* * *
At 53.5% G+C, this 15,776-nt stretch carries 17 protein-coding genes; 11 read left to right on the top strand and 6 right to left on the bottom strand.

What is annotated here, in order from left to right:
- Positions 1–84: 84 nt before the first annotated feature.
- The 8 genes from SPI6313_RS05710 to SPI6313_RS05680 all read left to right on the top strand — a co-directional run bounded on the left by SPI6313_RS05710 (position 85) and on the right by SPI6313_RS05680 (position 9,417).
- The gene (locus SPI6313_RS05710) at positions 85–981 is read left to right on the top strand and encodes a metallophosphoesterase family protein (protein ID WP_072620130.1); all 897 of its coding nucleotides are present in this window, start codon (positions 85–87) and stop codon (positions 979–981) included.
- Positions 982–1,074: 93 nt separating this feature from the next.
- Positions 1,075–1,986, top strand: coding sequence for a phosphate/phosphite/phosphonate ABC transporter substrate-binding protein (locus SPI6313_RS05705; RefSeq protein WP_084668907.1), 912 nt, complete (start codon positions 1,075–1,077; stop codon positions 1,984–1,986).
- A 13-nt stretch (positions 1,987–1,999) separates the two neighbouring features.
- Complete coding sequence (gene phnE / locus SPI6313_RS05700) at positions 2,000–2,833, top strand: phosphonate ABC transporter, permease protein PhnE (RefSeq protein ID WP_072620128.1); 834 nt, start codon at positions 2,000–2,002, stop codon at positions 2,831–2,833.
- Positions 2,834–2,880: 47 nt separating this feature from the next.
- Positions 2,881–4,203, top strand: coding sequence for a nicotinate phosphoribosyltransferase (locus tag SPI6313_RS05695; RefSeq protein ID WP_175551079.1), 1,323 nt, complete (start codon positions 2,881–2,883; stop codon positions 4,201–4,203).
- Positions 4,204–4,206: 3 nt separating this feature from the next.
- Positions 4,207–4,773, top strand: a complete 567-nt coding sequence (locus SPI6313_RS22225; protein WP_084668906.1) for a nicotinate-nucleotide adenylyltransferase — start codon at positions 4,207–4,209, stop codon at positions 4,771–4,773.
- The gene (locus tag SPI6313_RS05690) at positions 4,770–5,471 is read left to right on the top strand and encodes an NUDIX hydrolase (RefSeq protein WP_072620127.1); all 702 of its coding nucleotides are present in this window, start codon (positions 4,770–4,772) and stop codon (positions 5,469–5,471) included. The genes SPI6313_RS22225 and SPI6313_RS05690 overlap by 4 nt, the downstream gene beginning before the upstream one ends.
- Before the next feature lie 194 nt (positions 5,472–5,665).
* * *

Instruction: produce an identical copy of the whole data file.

At 53.5% G+C, this 15,776-nt stretch carries 17 protein-coding genes; 11 read left to right on the top strand and 6 right to left on the bottom strand.

What is annotated here, in order from left to right:
- Positions 1–84: 84 nt before the first annotated feature.
- The 8 genes from SPI6313_RS05710 to SPI6313_RS05680 all read left to right on the top strand — a co-directional run bounded on the left by SPI6313_RS05710 (position 85) and on the right by SPI6313_RS05680 (position 9,417).
- The gene (locus SPI6313_RS05710) at positions 85–981 is read left to right on the top strand and encodes a metallophosphoesterase family protein (protein ID WP_072620130.1); all 897 of its coding nucleotides are present in this window, start codon (positions 85–87) and stop codon (positions 979–981) included.
- Positions 982–1,074: 93 nt separating this feature from the next.
- Positions 1,075–1,986, top strand: coding sequence for a phosphate/phosphite/phosphonate ABC transporter substrate-binding protein (locus SPI6313_RS05705; RefSeq protein WP_084668907.1), 912 nt, complete (start codon positions 1,075–1,077; stop codon positions 1,984–1,986).
- A 13-nt stretch (positions 1,987–1,999) separates the two neighbouring features.
- Complete coding sequence (gene phnE / locus SPI6313_RS05700) at positions 2,000–2,833, top strand: phosphonate ABC transporter, permease protein PhnE (RefSeq protein ID WP_072620128.1); 834 nt, start codon at positions 2,000–2,002, stop codon at positions 2,831–2,833.
- Positions 2,834–2,880: 47 nt separating this feature from the next.
- Positions 2,881–4,203, top strand: coding sequence for a nicotinate phosphoribosyltransferase (locus tag SPI6313_RS05695; RefSeq protein ID WP_175551079.1), 1,323 nt, complete (start codon positions 2,881–2,883; stop codon positions 4,201–4,203).
- Positions 4,204–4,206: 3 nt separating this feature from the next.
- Positions 4,207–4,773, top strand: a complete 567-nt coding sequence (locus SPI6313_RS22225; protein WP_084668906.1) for a nicotinate-nucleotide adenylyltransferase — start codon at positions 4,207–4,209, stop codon at positions 4,771–4,773.
- The gene (locus tag SPI6313_RS05690) at positions 4,770–5,471 is read left to right on the top strand and encodes an NUDIX hydrolase (RefSeq protein WP_072620127.1); all 702 of its coding nucleotides are present in this window, start codon (positions 4,770–4,772) and stop codon (positions 5,469–5,471) included. The genes SPI6313_RS22225 and SPI6313_RS05690 overlap by 4 nt, the downstream gene beginning before the upstream one ends.
- Before the next feature lie 194 nt (positions 5,472–5,665).